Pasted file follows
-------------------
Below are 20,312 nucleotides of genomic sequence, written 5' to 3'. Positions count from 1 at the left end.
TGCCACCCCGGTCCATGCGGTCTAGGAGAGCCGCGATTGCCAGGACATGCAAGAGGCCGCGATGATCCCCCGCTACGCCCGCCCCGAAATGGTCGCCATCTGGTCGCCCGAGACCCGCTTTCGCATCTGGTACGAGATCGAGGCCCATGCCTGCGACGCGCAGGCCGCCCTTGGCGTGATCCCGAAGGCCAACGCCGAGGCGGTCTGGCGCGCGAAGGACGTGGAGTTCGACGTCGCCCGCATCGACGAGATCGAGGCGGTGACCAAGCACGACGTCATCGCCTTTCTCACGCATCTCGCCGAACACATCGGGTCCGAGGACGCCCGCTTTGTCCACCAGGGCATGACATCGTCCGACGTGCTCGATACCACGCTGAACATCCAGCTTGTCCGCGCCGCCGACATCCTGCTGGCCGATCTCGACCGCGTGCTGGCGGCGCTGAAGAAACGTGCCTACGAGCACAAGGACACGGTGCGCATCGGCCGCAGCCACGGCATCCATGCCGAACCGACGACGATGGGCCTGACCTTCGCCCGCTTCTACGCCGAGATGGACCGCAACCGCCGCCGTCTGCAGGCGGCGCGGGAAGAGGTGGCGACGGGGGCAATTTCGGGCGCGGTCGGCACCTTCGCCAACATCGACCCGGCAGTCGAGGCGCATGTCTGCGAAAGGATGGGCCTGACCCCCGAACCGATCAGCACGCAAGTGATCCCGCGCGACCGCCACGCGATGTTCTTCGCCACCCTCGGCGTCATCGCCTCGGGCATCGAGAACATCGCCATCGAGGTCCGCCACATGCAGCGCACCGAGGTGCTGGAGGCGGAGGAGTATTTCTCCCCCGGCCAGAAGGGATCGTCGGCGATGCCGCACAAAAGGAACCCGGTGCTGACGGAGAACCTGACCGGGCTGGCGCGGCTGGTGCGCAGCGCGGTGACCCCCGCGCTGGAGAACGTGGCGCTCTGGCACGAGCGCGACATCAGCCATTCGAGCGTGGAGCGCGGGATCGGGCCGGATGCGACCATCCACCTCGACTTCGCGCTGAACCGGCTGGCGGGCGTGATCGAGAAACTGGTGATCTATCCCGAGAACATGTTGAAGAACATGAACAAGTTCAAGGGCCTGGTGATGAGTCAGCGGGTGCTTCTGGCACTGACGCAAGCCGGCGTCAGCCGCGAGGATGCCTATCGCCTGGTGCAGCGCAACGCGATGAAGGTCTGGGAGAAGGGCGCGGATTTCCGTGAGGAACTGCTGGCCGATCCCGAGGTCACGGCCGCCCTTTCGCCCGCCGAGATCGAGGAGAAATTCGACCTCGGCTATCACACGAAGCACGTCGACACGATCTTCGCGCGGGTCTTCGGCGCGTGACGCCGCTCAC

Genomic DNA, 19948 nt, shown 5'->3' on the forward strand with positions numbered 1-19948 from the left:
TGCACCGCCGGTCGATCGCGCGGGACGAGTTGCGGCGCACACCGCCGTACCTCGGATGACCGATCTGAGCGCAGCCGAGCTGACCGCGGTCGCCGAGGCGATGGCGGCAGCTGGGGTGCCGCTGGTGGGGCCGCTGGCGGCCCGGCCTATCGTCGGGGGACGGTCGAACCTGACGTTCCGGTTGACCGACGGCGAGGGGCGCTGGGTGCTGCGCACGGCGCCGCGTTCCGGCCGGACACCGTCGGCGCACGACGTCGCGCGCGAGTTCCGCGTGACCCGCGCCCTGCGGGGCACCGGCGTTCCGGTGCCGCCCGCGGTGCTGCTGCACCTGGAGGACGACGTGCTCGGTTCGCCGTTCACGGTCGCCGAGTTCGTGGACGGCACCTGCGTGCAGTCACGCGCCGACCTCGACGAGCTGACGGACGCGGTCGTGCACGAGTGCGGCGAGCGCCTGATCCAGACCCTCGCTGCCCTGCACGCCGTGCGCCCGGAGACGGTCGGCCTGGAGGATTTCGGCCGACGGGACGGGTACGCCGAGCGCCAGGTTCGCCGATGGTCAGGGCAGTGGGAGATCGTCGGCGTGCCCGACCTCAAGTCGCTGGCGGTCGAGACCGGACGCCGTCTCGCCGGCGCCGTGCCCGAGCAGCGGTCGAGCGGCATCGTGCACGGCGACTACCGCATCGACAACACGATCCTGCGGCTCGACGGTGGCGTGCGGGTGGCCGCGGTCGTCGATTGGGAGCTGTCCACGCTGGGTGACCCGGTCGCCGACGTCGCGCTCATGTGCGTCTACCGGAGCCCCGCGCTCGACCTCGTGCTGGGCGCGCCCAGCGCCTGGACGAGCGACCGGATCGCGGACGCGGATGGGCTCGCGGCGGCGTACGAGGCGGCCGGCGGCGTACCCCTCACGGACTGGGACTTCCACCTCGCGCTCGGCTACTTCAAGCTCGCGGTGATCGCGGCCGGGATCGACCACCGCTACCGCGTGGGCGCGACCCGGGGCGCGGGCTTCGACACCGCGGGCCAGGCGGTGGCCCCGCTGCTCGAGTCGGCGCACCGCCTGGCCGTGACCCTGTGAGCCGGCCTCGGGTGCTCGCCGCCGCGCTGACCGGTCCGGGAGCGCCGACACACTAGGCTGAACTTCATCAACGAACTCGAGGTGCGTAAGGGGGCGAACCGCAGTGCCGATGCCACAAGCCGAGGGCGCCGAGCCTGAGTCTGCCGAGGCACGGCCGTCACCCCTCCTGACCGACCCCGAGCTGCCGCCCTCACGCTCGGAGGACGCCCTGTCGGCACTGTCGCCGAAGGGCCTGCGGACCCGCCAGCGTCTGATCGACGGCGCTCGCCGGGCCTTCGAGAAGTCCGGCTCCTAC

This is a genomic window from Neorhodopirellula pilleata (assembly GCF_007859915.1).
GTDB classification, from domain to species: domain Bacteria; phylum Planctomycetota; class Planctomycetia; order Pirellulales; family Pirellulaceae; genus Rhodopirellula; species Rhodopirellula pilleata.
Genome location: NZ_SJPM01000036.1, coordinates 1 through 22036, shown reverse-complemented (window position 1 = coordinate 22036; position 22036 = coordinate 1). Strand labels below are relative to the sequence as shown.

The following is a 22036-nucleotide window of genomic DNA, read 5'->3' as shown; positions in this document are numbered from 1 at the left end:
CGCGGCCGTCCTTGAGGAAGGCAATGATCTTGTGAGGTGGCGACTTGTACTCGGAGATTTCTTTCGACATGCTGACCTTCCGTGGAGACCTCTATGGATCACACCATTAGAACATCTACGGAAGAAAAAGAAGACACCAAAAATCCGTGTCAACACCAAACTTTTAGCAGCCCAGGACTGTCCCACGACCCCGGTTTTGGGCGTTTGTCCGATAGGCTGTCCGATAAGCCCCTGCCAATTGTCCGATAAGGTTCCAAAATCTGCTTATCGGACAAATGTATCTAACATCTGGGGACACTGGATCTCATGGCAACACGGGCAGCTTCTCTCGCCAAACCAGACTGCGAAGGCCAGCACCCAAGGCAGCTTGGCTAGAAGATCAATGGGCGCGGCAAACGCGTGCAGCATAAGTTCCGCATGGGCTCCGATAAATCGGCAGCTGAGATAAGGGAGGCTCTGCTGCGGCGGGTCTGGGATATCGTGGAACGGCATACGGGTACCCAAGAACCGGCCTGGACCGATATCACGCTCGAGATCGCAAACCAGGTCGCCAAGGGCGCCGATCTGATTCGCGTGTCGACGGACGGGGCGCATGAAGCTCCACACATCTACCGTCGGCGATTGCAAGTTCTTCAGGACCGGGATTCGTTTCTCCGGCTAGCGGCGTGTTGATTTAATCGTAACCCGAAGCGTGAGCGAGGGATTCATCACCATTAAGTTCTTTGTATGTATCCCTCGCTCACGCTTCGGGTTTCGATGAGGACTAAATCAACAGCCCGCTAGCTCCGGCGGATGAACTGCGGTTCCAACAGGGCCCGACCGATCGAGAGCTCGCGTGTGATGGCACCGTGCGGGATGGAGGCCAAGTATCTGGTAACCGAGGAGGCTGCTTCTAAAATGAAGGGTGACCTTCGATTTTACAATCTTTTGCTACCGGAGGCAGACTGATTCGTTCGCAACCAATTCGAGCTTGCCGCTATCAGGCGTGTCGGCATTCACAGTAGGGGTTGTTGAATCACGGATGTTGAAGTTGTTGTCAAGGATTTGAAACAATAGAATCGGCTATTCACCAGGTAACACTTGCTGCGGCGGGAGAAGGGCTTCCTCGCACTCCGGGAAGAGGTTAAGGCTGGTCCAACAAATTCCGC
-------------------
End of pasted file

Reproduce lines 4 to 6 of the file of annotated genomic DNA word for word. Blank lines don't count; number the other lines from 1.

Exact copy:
TGCACCGCCGGTCGATCGCGCGGGACGAGTTGCGGCGCACACCGCCGTACCTCGGATGACCGATCTGAGCGCAGCCGAGCTGACCGCGGTCGCCGAGGCGATGGCGGCAGCTGGGGTGCCGCTGGTGGGGCCGCTGGCGGCCCGGCCTATCGTCGGGGGACGGTCGAACCTGACGTTCCGGTTGACCGACGGCGAGGGGCGCTGGGTGCTGCGCACGGCGCCGCGTTCCGGCCGGACACCGTCGGCGCACGACGTCGCGCGCGAGTTCCGCGTGACCCGCGCCCTGCGGGGCACCGGCGTTCCGGTGCCGCCCGCGGTGCTGCTGCACCTGGAGGACGACGTGCTCGGTTCGCCGTTCACGGTCGCCGAGTTCGTGGACGGCACCTGCGTGCAGTCACGCGCCGACCTCGACGAGCTGACGGACGCGGTCGTGCACGAGTGCGGCGAGCGCCTGATCCAGACCCTCGCTGCCCTGCACGCCGTGCGCCCGGAGACGGTCGGCCTGGAGGATTTCGGCCGACGGGACGGGTACGCCGAGCGCCAGGTTCGCCGATGGTCAGGGCAGTGGGAGATCGTCGGCGTGCCCGACCTCAAGTCGCTGGCGGTCGAGACCGGACGCCGTCTCGCCGGCGCCGTGCCCGAGCAGCGGTCGAGCGGCATCGTGCACGGCGACTACCGCATCGACAACACGATCCTGCGGCTCGACGGTGGCGTGCGGGTGGCCGCGGTCGTCGATTGGGAGCTGTCCACGCTGGGTGACCCGGTCGCCGACGTCGCGCTCATGTGCGTCTACCGGAGCCCCGCGCTCGACCTCGTGCTGGGCGCGCCCAGCGCCTGGACGAGCGACCGGATCGCGGACGCGGATGGGCTCGCGGCGGCGTACGAGGCGGCCGGCGGCGTACCCCTCACGGACTGGGACTTCCACCTCGCGCTCGGCTACTTCAAGCTCGCGGTGATCGCGGCCGGGATCGACCACCGCTACCGCGTGGGCGCGACCCGGGGCGCGGGCTTCGACACCGCGGGCCAGGCGGTGGCCCCGCTGCTCGAGTCGGCGCACCGCCTGGCCGTGACCCTGTGAGCCGGCCTCGGGTGCTCGCCGCCGCGCTGACCGGTCCGGGAGCGCCGACACACTAGGCTGAACTTCATCAACGAACTCGAGGTGCGTAAGGGGGCGAACCGCAGTGCCGATGCCACAAGCCGAGGGCGCCGAGCCTGAGTCTGCCGAGGCACGGCCGTCACCCCTCCTGACCGACCCCGAGCTGCCGCCCTCACGCTCGGAGGACGCCCTGTCGGCACTGTCGCCGAAGGGCCTGCGGACCCGCCAGCGTCTGATCGACGGCGCTCGCCGGGCCTTCGAGAAGTCCGGCTCCTAC

This is a genomic window from Neorhodopirellula pilleata (assembly GCF_007859915.1).
GTDB classification, from domain to species: domain Bacteria; phylum Planctomycetota; class Planctomycetia; order Pirellulales; family Pirellulaceae; genus Rhodopirellula; species Rhodopirellula pilleata.